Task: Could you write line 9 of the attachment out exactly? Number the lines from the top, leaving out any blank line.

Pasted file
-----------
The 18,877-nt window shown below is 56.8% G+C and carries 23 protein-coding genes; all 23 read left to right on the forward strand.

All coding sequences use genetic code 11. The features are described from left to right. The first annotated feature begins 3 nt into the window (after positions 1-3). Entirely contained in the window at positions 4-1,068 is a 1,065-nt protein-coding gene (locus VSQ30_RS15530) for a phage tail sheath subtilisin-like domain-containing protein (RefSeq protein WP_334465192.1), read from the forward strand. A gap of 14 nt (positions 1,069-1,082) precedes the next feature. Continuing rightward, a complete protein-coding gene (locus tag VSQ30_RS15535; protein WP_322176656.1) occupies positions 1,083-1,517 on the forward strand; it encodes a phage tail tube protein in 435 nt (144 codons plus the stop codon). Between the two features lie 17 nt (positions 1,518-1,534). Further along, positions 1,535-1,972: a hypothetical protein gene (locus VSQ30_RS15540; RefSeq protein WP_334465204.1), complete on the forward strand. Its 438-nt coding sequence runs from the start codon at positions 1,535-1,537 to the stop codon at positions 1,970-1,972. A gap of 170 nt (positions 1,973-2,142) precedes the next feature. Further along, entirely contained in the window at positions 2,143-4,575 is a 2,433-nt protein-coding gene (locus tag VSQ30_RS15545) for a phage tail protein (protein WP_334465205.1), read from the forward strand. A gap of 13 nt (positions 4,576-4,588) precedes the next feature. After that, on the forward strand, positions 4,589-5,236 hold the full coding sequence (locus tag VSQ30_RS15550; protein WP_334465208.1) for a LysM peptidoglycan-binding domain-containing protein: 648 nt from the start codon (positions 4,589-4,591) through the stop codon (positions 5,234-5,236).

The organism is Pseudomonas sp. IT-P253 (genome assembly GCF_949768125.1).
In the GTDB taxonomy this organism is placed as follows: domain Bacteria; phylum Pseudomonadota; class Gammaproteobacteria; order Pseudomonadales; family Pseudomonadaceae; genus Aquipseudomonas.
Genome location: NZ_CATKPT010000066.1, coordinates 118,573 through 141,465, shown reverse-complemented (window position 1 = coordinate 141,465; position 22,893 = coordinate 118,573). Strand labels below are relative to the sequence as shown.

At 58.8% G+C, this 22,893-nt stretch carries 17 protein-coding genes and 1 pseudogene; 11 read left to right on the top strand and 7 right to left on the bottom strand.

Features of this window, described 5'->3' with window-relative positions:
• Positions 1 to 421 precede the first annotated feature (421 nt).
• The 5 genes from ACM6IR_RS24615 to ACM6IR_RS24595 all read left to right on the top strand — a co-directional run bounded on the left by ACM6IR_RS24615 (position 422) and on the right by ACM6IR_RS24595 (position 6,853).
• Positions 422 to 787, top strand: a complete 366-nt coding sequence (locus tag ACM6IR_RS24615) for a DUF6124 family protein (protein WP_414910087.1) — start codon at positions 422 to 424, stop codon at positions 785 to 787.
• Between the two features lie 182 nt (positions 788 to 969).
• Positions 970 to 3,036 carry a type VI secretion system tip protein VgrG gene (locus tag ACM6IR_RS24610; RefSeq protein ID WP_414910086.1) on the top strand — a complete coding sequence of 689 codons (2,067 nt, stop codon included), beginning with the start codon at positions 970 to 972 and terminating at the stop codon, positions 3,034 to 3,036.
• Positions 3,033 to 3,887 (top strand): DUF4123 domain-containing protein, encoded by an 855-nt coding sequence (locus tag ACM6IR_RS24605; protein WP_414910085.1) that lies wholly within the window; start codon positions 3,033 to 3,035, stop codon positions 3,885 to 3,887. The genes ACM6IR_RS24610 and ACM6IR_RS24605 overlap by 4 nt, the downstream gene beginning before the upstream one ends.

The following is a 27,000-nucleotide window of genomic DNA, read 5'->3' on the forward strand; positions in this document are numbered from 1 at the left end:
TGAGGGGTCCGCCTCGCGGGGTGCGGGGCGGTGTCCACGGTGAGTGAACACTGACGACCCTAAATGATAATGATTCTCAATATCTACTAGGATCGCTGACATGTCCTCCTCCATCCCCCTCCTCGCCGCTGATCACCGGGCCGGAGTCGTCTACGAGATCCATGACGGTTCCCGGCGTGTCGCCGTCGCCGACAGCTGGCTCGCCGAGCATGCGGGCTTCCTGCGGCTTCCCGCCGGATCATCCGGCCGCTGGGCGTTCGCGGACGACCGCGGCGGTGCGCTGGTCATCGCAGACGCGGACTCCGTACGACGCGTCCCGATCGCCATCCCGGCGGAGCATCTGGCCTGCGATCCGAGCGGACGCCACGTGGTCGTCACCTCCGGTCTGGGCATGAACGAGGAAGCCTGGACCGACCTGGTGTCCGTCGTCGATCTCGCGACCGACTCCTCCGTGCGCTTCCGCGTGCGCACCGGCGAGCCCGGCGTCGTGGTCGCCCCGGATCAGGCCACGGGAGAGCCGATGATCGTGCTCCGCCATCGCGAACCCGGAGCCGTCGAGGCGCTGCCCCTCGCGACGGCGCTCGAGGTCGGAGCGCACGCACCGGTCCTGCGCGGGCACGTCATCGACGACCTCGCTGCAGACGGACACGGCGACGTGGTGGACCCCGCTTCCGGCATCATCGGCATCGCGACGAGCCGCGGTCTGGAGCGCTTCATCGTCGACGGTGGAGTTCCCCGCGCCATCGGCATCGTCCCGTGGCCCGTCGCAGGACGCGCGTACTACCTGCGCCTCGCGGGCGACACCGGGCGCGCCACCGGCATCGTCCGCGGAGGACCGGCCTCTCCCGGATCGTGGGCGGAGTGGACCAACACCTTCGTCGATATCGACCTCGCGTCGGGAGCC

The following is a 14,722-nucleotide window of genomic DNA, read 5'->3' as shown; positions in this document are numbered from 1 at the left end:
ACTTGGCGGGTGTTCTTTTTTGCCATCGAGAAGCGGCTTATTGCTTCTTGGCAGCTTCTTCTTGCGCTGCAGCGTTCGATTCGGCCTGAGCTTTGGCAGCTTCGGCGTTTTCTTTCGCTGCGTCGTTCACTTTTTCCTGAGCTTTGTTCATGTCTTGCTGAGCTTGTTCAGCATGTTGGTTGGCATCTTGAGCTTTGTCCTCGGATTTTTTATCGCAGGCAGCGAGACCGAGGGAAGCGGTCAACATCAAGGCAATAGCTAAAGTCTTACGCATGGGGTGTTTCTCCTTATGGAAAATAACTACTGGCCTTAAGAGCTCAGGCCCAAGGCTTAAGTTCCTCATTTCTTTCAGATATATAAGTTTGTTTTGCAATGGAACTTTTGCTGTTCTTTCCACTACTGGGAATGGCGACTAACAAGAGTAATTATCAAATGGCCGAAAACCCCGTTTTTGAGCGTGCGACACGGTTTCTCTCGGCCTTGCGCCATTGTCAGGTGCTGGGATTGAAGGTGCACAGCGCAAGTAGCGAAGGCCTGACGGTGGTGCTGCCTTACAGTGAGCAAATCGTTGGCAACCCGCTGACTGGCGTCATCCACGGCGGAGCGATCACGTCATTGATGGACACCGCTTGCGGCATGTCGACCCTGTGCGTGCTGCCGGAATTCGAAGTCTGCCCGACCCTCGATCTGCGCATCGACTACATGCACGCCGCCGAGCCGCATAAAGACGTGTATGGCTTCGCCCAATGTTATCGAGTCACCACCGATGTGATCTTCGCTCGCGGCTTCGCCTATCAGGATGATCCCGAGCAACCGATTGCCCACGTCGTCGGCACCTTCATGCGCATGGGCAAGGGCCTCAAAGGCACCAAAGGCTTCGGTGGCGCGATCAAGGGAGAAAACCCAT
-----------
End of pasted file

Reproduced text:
• The 5 genes from ACM6IR_RS24615 to ACM6IR_RS24595 all read left to right on the top strand — a co-directional run bounded on the left by ACM6IR_RS24615 (position 422) and on the right by ACM6IR_RS24595 (position 6,853).